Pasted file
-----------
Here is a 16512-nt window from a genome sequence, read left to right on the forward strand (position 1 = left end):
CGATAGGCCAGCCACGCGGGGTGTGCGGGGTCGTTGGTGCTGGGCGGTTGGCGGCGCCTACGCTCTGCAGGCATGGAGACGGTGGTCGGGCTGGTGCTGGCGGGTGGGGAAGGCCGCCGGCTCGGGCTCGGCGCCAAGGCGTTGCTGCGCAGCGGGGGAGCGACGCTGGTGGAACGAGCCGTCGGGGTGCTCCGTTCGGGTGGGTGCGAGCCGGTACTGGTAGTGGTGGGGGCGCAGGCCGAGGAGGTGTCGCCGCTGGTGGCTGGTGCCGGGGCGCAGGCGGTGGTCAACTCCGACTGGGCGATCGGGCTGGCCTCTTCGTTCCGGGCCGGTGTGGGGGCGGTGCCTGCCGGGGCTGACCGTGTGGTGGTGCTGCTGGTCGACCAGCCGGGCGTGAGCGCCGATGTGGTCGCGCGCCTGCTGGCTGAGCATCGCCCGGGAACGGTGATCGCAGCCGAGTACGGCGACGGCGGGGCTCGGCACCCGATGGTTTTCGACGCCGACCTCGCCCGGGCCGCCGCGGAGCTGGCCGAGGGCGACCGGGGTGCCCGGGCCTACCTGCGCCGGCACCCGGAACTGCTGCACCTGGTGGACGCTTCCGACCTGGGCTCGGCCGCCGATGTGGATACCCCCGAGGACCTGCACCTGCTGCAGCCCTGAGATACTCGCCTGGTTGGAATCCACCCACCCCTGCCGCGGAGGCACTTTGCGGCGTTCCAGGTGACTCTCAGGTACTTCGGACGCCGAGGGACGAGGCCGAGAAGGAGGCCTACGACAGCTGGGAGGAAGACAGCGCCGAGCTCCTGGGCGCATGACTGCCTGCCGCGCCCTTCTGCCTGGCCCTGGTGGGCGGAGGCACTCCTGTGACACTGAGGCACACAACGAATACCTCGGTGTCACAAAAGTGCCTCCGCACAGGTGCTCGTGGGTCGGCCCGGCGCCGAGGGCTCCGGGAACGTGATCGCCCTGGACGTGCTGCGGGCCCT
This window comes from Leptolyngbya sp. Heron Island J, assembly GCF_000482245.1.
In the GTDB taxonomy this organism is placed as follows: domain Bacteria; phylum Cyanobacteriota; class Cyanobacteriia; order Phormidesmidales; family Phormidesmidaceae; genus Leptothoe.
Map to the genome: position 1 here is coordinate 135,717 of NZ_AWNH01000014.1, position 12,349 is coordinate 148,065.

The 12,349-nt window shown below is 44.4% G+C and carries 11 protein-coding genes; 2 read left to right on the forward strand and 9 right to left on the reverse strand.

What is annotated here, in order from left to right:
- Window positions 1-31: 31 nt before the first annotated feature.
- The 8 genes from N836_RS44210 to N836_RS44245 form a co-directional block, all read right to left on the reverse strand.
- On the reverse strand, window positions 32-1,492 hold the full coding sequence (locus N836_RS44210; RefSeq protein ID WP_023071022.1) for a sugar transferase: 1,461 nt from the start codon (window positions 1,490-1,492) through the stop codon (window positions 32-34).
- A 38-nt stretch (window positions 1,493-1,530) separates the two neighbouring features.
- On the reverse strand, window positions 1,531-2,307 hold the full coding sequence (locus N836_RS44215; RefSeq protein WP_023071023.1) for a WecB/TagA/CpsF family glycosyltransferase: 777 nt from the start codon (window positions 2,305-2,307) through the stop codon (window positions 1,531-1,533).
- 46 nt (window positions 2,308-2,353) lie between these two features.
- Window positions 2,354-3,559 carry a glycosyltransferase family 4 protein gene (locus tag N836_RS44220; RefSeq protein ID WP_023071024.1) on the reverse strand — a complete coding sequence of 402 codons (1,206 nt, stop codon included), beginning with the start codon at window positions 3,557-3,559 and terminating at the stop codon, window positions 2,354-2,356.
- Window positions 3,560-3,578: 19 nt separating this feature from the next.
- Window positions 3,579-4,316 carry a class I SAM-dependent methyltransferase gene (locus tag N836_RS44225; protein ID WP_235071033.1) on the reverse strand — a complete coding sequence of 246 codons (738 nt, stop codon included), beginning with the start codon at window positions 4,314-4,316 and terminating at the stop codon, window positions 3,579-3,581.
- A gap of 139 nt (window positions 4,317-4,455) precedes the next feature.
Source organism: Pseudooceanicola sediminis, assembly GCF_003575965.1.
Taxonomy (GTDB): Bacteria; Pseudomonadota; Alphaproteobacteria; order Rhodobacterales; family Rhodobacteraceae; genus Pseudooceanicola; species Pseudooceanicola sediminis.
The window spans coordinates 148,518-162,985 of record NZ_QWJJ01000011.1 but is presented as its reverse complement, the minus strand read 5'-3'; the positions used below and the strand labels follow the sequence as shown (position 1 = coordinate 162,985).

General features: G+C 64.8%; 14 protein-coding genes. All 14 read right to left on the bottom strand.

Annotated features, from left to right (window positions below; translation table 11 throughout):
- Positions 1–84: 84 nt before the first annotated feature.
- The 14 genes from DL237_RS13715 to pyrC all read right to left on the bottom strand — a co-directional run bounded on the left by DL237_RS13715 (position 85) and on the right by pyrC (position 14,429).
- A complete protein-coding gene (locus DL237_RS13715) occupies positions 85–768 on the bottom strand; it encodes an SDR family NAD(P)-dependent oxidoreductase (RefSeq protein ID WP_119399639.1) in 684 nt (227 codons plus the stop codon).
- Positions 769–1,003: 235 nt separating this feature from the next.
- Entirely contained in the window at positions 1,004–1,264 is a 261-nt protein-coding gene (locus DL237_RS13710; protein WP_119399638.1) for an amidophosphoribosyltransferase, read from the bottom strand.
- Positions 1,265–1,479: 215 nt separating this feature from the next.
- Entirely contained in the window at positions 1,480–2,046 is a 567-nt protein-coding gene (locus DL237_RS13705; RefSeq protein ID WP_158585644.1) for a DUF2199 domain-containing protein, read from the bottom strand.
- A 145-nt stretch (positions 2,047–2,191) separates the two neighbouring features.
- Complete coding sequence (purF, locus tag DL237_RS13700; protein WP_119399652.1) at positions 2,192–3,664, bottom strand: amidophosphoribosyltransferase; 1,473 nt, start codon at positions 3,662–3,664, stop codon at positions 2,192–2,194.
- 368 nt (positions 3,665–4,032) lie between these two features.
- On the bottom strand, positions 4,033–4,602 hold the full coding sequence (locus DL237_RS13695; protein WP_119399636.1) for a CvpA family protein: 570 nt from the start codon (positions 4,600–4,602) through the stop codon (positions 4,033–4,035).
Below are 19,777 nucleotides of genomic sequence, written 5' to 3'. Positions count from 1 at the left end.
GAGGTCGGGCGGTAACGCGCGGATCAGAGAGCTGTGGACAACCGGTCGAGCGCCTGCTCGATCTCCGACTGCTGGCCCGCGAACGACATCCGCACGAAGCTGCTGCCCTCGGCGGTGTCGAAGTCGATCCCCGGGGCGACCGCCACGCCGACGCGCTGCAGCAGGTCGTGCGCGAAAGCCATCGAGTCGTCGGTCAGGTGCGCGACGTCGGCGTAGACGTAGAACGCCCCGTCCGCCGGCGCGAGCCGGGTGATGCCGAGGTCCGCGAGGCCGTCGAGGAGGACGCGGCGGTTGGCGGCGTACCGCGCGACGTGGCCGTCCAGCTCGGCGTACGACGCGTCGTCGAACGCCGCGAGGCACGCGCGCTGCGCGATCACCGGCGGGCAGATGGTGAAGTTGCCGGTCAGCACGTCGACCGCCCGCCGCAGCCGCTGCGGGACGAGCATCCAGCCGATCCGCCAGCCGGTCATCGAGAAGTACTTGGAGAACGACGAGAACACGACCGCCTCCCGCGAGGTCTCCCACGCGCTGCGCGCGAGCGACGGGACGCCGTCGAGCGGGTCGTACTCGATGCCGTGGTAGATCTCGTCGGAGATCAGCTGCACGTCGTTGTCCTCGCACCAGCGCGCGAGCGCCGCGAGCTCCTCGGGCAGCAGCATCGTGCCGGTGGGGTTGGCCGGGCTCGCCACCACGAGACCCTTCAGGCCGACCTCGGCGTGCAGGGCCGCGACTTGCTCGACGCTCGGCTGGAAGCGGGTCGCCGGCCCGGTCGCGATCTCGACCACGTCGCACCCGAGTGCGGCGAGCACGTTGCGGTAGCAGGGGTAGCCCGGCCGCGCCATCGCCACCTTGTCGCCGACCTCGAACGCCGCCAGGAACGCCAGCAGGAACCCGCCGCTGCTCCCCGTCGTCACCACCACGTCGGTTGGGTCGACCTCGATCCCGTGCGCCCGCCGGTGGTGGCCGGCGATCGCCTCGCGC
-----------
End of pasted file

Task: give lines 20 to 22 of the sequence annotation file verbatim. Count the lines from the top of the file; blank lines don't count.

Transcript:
The window spans coordinates 148,518-162,985 of record NZ_QWJJ01000011.1 but is presented as its reverse complement, the minus strand read 5'-3'; the positions used below and the strand labels follow the sequence as shown (position 1 = coordinate 162,985).

General features: G+C 64.8%; 14 protein-coding genes. All 14 read right to left on the bottom strand.

Annotated features, from left to right (window positions below; translation table 11 throughout):